I helped craft a butterfly tray yesterday. I strung beads on baler twine. I know. You have to understand that this is my skill level and up to now, was my level of interest in crafts. However, I found it to be calming, and gracious, sort of fun. I might even try again.
Many times I have talked about living in the present. It, too, can be calming, because you leave yesterday behind, and remember the future is, well, the future. One reminder, if you believe that if you need to apologize for something done yesterday, do it now, and let the day go.
Sometimes, we do need to ask for forgiveness, but it might be helpful for you to remember, that your apology might not be received well. There may be resentments and anger surrounding the occasion that prompts this apology.
Some may not forgive you as you would expect. Some won’t even accept the apology. That can be all right. Accept their feelings, be kind, and let it go. Your job is done. It is up to the recipient to do what they will from here on out.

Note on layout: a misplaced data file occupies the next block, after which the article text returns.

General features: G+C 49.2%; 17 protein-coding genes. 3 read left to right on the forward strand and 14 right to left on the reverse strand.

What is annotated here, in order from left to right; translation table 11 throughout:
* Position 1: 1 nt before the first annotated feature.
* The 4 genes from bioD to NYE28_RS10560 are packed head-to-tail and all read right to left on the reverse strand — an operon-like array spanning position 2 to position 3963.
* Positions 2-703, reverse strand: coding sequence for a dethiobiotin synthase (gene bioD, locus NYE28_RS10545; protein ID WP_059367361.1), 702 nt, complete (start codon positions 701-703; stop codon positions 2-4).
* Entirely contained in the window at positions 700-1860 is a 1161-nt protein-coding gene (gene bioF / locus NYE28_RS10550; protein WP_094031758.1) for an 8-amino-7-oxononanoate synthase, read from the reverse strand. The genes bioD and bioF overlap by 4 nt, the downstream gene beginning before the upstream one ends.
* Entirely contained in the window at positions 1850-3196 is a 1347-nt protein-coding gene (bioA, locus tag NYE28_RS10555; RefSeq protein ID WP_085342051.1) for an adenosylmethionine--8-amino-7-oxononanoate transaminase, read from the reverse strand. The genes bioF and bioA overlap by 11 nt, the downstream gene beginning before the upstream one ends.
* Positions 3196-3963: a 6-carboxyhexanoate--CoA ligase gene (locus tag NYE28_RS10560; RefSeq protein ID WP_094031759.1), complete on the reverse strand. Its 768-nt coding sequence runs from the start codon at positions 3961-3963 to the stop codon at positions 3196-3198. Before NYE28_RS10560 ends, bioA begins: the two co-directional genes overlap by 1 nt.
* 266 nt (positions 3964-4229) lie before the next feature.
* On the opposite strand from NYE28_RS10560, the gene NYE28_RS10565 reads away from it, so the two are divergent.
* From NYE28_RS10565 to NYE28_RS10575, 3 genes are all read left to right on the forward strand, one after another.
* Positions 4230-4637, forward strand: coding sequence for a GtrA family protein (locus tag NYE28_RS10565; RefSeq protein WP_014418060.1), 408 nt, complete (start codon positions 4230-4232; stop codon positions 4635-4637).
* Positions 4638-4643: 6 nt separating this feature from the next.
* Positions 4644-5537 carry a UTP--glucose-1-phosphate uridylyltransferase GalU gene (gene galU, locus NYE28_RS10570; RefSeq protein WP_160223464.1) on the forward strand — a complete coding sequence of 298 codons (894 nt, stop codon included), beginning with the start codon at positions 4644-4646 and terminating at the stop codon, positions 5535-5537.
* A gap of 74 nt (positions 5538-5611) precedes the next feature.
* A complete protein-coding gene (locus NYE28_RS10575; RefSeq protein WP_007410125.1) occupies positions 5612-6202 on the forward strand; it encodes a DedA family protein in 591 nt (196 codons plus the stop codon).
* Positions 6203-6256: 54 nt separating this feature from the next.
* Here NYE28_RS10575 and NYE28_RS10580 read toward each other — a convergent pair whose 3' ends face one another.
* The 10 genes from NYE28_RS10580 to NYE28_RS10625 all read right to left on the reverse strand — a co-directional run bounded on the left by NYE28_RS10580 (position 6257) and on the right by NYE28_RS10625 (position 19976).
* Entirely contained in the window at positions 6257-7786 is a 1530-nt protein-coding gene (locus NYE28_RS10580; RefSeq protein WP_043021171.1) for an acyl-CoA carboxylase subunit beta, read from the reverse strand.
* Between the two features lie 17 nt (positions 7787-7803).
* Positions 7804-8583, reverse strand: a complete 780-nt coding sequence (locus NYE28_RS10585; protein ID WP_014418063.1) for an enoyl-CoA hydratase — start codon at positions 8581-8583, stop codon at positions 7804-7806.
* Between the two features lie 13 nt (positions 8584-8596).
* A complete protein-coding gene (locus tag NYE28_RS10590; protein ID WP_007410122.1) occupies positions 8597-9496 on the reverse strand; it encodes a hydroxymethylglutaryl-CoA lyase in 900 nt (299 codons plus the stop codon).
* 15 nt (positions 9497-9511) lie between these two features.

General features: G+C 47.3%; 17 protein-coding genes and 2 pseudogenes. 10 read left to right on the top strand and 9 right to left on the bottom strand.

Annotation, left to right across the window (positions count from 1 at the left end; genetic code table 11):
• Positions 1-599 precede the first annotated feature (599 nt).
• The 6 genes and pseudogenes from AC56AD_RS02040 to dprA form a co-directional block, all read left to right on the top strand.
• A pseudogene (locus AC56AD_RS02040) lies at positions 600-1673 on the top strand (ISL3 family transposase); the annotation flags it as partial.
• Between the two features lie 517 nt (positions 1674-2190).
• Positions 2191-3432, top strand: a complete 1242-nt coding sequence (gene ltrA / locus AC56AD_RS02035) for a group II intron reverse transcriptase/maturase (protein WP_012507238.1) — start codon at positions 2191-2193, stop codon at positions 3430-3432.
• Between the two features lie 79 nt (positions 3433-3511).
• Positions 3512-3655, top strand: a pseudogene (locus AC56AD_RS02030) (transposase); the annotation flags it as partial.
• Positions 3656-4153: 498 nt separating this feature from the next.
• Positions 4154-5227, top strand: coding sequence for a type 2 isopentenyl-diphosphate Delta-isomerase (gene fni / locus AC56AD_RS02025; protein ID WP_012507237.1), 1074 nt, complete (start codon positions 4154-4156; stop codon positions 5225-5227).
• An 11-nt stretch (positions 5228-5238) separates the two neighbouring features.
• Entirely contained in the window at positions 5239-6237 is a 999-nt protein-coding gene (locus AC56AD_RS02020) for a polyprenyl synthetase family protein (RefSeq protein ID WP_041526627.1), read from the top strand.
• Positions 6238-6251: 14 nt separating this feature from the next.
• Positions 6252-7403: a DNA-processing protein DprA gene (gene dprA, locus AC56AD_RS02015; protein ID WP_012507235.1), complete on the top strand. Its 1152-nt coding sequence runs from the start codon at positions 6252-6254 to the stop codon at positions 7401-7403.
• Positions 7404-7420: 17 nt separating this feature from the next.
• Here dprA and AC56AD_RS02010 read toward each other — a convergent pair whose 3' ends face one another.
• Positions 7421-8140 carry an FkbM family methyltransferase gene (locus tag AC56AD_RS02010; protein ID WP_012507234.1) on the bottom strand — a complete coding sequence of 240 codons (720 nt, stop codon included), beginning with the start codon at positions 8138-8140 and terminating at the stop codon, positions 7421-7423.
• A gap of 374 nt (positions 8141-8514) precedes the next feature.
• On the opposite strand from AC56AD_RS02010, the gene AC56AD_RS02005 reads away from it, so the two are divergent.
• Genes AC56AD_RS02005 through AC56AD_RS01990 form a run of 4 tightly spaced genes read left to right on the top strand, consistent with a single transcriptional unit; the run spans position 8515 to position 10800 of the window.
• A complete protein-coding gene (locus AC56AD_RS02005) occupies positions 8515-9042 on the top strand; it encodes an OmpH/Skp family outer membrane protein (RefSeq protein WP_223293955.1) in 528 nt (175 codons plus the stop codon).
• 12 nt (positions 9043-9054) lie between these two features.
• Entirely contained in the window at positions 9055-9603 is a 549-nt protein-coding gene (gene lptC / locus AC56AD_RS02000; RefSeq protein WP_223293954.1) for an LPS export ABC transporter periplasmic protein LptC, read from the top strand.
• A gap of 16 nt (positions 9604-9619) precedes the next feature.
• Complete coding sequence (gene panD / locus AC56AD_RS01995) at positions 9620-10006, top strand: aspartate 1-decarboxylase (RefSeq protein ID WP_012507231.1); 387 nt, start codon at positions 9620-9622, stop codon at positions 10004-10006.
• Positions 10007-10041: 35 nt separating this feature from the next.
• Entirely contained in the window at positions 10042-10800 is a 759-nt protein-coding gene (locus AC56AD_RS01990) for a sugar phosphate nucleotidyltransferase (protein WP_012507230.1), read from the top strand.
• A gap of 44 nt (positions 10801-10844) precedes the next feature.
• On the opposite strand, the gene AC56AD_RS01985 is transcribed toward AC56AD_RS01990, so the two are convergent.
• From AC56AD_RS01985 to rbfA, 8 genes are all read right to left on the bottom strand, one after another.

We are not responsible for other’s reaction. We are responsible for all of ours.
We can find things that calm us, and I’m sure most of you have a hobby that does that for you. I used to garden, and digging in the soil is the best.
Now, bending over is not so easy, so I bought a box on legs and is that great. I’m trying to justify buying another one. I can just dig and pick and rearrange to my heart’s content. Try it for yourself.
Our leaves are turning, and in spite of all the rain, we can look forward to a brilliant season. It is my favorite, but then there is spring, and oh yes, snow falling; I guess I’m glad for all the seasons. Each has its glory.
We have found out how much fun a great grandchild is and the pleasure of having no responsibility (his grandparents have to do that). Of course, he is a genius, and the most beautiful kid ever; at 5 months!
If you are able, go outside and enjoy the fall air. The porch will do. Breathe.
I know you will be kind to yourselves and others, and thank you for your kindnesses to me.
Note to readers: Nedda Simon of rural Princeton can be reached at email@example.com.